ORLANDO, Fla. -- "What's a lie you've told recently?"

Behavioral scientist and University of Toronto professor Nina Mažar challenged the audience at the closing general session of the IMCA annual conference with the indelicate question. The point, Mažar explained, is that humans have the tendency to lie in some fashion more frequently than we may like to admit.

"The good news is people are mostly honest -- yet dishonesty is so prevalent in everyday life," Mažar says. "We humans are so good at selective attention and reinterpreting reality that as long as we cheat only by a small amount, we can use rationalization tricks to still feel pretty good about ourselves."

Referencing the tenets of the IMCA Code of Professional Responsibility -- particularly full disclosure -- Mažar offered practice management tips for advisors who want to fight the impulse to rationalize dishonesty and preserve their client relationships.


Disclosure is no deterrent against lying, Mažar says, urging the audience to understand how informing clients of conflict of interests in particular can result in some "perverse effects" on both the advisor and the client.

Advisors should question advice given even after they've made disclosures to clients, she suggests. "There is research that shows that conflicted advisors, once they have disclosed a conflict of interest, can inflate their biased advice," Mažar says. "An act of disclosure can act as a moral license that undermines the motivation to adhere to professional standards."

Advisors should also be aware of how disclosure might negatively affect the way clients approach the relationship.

"If disclosure increases trust but because the advisee is misinterpreting the advisor's disclosed [conflict] as indication of his or her professional standing, it can be misleading," says Mažar.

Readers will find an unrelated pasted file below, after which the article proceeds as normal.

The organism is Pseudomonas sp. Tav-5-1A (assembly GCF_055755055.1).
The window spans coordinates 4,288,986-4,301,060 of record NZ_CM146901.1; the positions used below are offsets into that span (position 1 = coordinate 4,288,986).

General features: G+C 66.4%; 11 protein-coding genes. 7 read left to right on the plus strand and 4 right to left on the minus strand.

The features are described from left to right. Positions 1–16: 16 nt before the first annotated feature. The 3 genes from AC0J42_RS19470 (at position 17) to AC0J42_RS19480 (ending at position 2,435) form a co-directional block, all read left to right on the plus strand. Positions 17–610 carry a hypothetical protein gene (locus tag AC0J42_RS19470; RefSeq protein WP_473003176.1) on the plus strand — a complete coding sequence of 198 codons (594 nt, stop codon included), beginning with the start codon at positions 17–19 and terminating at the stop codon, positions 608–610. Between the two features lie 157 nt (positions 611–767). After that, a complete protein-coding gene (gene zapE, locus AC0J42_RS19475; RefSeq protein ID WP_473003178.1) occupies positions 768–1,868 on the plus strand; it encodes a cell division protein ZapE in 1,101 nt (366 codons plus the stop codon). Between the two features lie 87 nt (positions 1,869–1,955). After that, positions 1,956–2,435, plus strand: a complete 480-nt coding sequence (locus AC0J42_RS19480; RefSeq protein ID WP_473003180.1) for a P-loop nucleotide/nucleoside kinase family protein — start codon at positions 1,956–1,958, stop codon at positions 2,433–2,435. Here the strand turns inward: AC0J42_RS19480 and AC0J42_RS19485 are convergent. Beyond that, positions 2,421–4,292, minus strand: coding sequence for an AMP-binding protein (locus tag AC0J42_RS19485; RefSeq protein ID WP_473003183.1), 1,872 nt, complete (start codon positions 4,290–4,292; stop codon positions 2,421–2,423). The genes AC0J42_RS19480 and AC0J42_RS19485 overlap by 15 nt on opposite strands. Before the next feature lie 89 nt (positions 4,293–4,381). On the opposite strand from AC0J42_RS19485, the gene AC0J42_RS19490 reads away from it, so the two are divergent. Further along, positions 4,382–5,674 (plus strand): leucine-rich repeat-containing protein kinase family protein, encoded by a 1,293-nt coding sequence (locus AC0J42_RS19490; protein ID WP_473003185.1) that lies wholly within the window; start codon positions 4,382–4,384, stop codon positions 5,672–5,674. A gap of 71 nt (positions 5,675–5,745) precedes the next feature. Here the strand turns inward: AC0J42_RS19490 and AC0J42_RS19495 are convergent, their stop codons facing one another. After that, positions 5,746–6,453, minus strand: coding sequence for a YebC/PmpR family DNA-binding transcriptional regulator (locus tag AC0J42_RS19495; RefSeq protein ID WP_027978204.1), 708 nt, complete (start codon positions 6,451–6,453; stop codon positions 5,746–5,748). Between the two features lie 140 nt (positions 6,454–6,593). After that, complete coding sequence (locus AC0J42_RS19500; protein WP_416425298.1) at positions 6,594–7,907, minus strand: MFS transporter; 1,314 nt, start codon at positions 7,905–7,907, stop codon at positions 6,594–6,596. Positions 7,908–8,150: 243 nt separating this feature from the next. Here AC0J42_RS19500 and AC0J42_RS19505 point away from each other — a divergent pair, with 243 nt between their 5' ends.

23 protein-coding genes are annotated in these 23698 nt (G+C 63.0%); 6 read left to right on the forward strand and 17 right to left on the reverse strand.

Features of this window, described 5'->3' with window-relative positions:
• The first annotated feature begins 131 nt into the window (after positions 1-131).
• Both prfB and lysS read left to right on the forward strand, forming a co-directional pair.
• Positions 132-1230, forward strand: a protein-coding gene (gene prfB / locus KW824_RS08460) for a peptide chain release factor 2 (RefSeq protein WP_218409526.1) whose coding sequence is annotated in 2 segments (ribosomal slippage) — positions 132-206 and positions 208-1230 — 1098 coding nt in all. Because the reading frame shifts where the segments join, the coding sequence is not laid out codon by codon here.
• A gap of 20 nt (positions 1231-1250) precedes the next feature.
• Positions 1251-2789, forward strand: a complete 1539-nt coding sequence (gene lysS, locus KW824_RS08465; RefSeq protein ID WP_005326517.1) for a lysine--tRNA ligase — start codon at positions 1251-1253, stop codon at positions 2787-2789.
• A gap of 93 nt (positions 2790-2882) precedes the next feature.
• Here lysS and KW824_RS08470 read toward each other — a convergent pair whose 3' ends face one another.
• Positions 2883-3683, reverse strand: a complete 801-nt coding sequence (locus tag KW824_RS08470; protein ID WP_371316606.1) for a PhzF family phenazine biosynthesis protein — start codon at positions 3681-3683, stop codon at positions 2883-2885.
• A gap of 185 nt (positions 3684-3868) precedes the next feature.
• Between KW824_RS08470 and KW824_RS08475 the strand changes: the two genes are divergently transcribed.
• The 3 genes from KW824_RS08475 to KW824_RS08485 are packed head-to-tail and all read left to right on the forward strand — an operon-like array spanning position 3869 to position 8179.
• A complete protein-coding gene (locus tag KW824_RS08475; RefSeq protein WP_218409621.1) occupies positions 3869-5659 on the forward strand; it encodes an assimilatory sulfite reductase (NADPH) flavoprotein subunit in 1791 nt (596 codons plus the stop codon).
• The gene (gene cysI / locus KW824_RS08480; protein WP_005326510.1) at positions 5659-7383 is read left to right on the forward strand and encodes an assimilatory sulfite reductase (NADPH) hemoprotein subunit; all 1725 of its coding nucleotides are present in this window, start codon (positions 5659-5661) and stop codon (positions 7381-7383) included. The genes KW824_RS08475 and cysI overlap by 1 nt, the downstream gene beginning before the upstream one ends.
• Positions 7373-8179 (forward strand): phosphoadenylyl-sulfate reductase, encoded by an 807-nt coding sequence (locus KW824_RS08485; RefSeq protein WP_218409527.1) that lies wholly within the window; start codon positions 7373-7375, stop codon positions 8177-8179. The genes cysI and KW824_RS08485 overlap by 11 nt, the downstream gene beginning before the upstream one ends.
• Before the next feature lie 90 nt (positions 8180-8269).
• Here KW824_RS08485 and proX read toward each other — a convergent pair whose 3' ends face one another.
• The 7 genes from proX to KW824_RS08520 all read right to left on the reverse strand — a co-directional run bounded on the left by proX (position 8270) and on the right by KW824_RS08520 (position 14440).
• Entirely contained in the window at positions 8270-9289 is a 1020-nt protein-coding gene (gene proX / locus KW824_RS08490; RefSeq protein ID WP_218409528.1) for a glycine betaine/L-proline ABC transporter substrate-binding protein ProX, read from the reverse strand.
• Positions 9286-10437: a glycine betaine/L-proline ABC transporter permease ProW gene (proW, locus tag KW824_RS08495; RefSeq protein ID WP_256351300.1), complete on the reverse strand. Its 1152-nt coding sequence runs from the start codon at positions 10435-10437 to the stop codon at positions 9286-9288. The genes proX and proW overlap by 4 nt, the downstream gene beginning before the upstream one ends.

Sometimes, clients can feel added pressure to comply to advice because they may feel obligated to satisfy advisor interests after conflicts are disclosed, she adds. A survey asking clients how they feel when receiving advice is one option to consider, she suggests, as this can offer good insight into how the advisor-client relationship is affected -- negatively and positively -- by disclosure.


Citing various case studies, Mažar says committing to a personalized moral code of conduct prevents dishonest impulses from taking hold.

Her advice for planners? Create a checklist setting clear and specific rules of conduct. This means establishing these codes at the beginning of any client relationship and thinking about the language used in the office to describe them on an everyday basis.

Get specific: "'You should not accept gifts from mutual fund providers' is less subject to motivated reasoning than saying, 'Advisors should not engage of conflicts of interest," says Mažar.

Part of streamlining best practices regarding honesty within your practice is emulating good examples yourself or colleagues have set, Mažar says.

"Publicly acknowledge and recognize role model behavior. Try to create a culture or self-image where you encourage or celebrate behaviors like proactive withdrawing from an assignment and admitting violations early on."

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